My focus is strictly on the quality of the photograph ― a quirk of the website that frustrates men who just want to be told whether their penis is big or not, but which helps to make it a positive, welcoming space for everyone else. I like to think of Critique My Dick Pic as a refuge from the airbrushed, Facetuned, perfection-obsessed media culture that dominates the rest of the internet, so criticizing bodies will never be part of what I do.
I receive far more submissions than I can possibly hope to review, meaning that about 90 percent of the dick pics in my inbox won’t make it onto the site. Senders can guarantee that their picture will be selected (and help boost my morale) by paying $25 for a guaranteed review on the site; or for the more privacy-conscious penis photographers, a private, emailed review of their submission is available for the same price.
In this way, I make a modest income from Critique My Dick Pic, and even have a few repeat customers. Between writing about my experience, appearing on podcasts and radio shows, and charging for bespoke dick pic criticism, I’ve finessed the site into a modest yet healthy side hustle.
It might not always be the case that I can make money from Critique My Dick Pic, though. Tumblr’s recent switch to a default “Safe Mode” setting, meaning that users must manually opt in to seeing NSFW content, has caused my traffic to take a huge hit — I’m one of the many adult content creators who has been hurt by the policy change (this link is safe for work, by the way).
It’s a shame, because there’s nothing sordid or seedy about the site: Apart from the fact that it contains naked bodies, and lots of erect penises, the website has a dry, tongue-in-cheek tone, and displays a heartwarming range of diverse bodies. It features men and women; trans, genderqueer and cis people; fat, thin, old and young bodies; and penises, whether flesh or silicone, from all around the world, including Japan, Brazil, France, Indonesia, Italy, the USA and South Africa.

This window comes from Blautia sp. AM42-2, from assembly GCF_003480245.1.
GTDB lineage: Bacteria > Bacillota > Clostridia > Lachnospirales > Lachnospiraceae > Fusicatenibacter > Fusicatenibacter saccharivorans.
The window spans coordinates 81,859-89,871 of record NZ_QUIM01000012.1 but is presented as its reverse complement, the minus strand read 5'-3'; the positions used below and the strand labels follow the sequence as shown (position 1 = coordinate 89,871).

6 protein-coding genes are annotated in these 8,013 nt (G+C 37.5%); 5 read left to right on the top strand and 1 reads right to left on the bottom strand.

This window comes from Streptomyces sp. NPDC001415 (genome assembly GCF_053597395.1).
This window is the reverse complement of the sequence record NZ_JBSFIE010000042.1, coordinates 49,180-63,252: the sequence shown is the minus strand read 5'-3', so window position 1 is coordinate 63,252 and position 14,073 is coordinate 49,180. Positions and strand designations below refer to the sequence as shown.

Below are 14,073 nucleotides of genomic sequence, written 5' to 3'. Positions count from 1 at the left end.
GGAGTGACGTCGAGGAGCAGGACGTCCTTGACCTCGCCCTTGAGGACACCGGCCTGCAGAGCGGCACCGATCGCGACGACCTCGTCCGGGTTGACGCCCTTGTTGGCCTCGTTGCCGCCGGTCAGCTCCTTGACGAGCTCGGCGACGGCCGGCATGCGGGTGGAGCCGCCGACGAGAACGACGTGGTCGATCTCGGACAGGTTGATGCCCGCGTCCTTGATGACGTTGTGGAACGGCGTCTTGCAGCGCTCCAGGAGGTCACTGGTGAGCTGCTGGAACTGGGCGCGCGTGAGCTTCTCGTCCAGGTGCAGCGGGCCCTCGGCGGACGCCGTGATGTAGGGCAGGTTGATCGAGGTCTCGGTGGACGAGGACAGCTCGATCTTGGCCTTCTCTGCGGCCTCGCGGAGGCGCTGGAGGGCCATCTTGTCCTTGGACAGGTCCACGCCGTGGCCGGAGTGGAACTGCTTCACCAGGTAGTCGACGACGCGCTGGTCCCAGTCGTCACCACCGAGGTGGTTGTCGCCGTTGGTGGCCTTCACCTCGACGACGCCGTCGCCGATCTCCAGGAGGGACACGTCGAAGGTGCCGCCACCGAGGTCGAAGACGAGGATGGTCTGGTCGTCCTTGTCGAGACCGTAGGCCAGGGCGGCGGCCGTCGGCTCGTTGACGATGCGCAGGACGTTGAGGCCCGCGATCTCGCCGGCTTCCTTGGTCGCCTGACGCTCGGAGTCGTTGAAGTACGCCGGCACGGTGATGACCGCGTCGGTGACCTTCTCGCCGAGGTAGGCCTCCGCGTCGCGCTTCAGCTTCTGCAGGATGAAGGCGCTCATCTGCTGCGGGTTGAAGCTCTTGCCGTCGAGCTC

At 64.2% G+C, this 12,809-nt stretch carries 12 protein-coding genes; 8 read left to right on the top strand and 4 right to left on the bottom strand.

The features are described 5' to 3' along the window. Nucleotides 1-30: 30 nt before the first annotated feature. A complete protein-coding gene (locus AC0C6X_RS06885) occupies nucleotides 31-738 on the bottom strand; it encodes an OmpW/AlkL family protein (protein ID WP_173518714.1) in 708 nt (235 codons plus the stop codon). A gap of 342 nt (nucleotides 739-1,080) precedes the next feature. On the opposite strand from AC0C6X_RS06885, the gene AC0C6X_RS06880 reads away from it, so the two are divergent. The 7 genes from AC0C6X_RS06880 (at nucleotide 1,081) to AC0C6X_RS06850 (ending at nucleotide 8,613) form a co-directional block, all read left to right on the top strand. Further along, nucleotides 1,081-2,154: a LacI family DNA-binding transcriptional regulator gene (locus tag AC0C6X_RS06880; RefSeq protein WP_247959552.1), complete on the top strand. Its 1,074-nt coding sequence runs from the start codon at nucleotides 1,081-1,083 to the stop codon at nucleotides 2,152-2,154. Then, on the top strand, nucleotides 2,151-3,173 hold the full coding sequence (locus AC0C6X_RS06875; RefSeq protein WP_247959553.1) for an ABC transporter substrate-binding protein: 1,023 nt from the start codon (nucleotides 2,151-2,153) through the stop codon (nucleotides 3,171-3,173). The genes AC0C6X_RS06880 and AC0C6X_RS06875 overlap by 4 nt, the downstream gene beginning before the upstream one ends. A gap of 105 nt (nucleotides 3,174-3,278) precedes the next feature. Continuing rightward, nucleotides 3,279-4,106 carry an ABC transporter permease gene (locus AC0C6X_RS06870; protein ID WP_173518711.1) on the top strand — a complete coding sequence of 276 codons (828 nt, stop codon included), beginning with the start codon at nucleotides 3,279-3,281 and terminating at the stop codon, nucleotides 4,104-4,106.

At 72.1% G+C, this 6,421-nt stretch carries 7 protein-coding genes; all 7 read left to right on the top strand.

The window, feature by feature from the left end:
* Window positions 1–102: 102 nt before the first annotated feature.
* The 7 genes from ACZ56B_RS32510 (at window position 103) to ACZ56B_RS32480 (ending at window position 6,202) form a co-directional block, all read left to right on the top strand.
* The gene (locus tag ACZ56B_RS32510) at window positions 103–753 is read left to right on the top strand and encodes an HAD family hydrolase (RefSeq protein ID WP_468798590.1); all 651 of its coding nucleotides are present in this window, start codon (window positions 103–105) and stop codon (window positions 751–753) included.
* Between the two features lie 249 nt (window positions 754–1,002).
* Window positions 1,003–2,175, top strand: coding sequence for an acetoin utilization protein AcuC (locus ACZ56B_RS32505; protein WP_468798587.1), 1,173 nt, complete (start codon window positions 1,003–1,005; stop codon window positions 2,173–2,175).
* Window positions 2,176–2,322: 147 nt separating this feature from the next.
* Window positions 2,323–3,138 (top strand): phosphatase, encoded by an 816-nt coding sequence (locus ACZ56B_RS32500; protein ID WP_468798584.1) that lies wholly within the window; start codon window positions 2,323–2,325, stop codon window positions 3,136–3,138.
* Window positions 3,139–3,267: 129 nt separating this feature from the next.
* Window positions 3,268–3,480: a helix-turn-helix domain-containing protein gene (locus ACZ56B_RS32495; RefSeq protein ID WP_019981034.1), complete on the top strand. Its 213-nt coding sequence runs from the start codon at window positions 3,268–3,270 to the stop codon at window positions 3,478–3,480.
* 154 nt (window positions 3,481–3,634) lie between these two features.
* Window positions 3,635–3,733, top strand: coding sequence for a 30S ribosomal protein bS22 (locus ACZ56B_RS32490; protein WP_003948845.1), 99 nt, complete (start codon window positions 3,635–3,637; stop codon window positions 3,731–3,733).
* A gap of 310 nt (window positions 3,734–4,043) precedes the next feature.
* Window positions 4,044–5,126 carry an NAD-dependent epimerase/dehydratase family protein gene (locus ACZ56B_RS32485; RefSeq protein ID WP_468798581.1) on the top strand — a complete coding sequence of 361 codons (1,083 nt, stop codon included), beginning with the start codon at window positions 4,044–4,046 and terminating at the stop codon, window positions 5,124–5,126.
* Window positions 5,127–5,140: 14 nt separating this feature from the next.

Ultimately, Critique My Dick Pic is an exercise in vulnerability, community and the possibility of a more inclusive, artistic and consensual nude-sharing culture. It seems to me that most men who send dick pics are seeking validation, but because of the critical messaging they receive about penis size, they focus narrowly on this aspect alone, to the detriment of all the other components of a dick pic that can make it erotic. (In their rush to be told their penis is OK, they also often bypass consent.)
One of the most important lessons these guys can learn is that anyone can take a good dick pic, regardless of penis size — transmasculine senders and cis women are constantly proving that you don’t even need a flesh-and-blood penis to take a great shot. It’s more important to consider the desires of your recipient, be generous and creative with your composition, and harness the power of subtlety.
I can’t lie, though: Sometimes it’s demoralizing to have to filter through endless subpar dick pics, the overall quality of which seems to improve at a glacial pace, if at all. I don’t receive dick pics in my personal life as often as I used to ― a partner once described it as the “meta-pressure” of sending me nudes ― and running the project for this long has drastically changed my response to these pictures: They barely have the capacity to shock, bother or excite me anymore, although I do still appreciate the most excellent efforts.
But as long as Critique My Dick Pic continues to be a fun, uplifting project — and as long as there’s still so much to be said about consent, body issues and the artistic disconnect of most dick pic senders — I’ll keep dishing out honest, constructive feedback to the people who ask for it.
It’s my accidental life calling, and I can’t stop now.